Taking a closer look at research and experiences of SSHD members
This month we are getting better acquainted with the research of Dr. Yao Zheng, Assistant Professor in the Department of Psychology at the University of Alberta.
1. What drew you to do work in human development?
I took a course on Lifespan Development by Dr. Yanjie Su (one of the few professors offering true lifespan perspective in China, as opposed to conventional Developmental Psychology that typically focuses on childhood and adolescence) in my sophomore year, and was mesmerized by the beauty of human development from womb to tomb. I am particularly fascinated by adolescent development. To me, adolescence (10–25 years) represents an exciting developmental period with unlimited opportunities for the life ahead of us. Studying adolescence is also one way to remind myself of feeling “young” or “youthful.” My international and interdisciplinary educational background largely shapes my perspectives towards my research program. Human development is such a complex process, and we ought to use different ways to understand it, especially in different ecological contexts.
2. Did you have any mentor or a researcher who had substantial influence in your path or work?
I have many mentors to thank for my career path thus far. I especially want to thank (in no particular order) Drs. Peter Molenaar, Robert Plomin, Bob McMahon, Mara Brendgen, Frank Vitaro, Nancy Galambos, and Yanjie Su. Besides their impressive research career that constantly inspires my own research, I have learned tremendously through their mentorship the importance of being a good researcher as well as a good mentor. They share several common mentoring styles that I greatly appreciate: 1) treat me more as a colleague than a trainee, 2) are very generous with their time and provide detailed, constructive, and timely feedback, 3) are always warm and supportive of my research and career, and will go out of their way when I need help.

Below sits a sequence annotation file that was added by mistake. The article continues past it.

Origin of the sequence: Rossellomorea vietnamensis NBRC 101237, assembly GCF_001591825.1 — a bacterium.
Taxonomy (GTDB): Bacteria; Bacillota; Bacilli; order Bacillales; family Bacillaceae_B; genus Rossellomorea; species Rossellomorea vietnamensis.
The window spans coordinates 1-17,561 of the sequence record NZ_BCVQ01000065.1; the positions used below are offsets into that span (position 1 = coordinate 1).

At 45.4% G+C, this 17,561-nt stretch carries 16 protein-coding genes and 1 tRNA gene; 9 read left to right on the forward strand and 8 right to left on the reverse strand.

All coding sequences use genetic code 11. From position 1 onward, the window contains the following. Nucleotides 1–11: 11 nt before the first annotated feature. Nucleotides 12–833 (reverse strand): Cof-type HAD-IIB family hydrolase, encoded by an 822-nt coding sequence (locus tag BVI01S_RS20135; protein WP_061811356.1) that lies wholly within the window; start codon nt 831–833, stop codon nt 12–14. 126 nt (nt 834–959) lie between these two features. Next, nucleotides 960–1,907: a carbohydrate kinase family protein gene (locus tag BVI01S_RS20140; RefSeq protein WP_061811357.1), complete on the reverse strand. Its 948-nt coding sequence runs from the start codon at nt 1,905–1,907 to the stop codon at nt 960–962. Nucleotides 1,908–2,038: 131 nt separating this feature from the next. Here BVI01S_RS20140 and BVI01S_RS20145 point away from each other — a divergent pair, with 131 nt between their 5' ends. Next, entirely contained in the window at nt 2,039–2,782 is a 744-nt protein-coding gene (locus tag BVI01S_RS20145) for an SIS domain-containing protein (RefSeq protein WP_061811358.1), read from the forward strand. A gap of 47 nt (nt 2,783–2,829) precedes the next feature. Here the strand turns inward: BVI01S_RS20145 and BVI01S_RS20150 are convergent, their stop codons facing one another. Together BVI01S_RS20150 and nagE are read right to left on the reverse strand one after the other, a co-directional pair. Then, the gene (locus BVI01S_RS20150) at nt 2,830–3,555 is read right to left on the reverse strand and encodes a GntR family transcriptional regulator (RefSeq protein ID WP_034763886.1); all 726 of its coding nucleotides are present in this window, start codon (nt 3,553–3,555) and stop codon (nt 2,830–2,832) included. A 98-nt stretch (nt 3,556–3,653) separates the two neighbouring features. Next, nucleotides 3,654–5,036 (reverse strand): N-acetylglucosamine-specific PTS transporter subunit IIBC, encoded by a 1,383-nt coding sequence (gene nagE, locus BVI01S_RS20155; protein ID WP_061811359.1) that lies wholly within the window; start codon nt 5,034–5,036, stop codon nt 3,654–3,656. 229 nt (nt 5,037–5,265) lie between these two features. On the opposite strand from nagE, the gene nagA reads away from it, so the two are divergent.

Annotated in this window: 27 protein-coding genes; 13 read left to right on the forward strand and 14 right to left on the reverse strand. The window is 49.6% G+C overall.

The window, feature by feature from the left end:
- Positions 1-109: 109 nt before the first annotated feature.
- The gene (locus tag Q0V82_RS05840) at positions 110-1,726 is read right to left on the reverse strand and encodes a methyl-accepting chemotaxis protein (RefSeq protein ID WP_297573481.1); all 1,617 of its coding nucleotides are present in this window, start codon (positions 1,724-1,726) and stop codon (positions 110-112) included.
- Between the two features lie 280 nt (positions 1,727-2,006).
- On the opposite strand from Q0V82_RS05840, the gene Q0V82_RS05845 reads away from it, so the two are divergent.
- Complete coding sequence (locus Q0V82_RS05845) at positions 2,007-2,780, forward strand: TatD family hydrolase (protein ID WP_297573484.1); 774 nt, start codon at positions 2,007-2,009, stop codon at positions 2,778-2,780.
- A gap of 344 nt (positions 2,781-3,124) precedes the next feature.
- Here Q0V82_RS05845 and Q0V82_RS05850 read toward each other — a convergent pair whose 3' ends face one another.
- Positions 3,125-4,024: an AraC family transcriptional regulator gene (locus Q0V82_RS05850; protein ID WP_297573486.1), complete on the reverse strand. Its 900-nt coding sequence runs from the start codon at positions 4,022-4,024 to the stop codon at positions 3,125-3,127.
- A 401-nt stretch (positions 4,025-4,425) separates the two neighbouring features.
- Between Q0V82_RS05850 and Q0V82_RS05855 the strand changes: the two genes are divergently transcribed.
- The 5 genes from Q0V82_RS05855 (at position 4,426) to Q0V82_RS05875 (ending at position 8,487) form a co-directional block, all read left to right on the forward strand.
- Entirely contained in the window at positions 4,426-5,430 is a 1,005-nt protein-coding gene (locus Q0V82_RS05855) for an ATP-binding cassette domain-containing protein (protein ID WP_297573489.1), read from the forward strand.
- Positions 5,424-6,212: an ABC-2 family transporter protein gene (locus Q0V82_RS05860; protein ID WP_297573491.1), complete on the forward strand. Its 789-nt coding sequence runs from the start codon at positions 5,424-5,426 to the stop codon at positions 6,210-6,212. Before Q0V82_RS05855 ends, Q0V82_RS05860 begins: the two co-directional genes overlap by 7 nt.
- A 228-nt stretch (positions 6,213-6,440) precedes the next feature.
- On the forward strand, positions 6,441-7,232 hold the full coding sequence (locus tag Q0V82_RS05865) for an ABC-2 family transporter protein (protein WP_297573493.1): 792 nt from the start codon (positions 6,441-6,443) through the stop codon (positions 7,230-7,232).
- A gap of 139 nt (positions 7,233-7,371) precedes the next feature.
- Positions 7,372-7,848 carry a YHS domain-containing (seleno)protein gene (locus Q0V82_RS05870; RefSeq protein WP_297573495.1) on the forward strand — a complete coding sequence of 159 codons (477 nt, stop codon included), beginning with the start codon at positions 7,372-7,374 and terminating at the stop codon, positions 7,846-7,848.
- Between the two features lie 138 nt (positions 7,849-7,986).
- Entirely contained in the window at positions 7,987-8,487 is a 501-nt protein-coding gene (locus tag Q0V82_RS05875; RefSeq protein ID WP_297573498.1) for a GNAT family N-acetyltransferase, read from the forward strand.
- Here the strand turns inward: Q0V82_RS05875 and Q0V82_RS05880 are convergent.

3. You have a range of important work, select 1-2 findings that you feel are key contributions to human development and describe those in brief.
Zheng, Y., Rijsdijk, F., Pingault, J. B., McMahon, R. J., & Unger, J. B. (2016). Developmental changes in genetic and environmental influences on Chinese child and adolescent anxiety and depression. Psychological Medicine, 46(9), 1829–1838.
Opposite to the common findings using Western samples, genetic influences on anxiety and depressive symptoms decreased to negligible in middle adolescence in the Chinese sample, while shared environmental influences (i.e., shared family, community, and neighborhood environmental experiences that make family members similar to each other) increased, and explained the most of the continuity of anxiety and depressive symptoms over time. This study represents the first and thus far the only endeavor that systematically elucidates genetic and environmental contributions to the longitudinal development of depressive and anxiety symptoms in children and adolescents using a non-European or non-North American sample. The novel findings highlight the salient and pronounced role of shared environmental experiences during the transition period of adolescence in non-Western societies such as China.
Zheng, Y., & McMahon, R. J. (2019). Lability in parental warmth in childhood: Antecedents and early adolescent outcomes. Journal of Clinical Child & Adolescent Psychology, 1–13.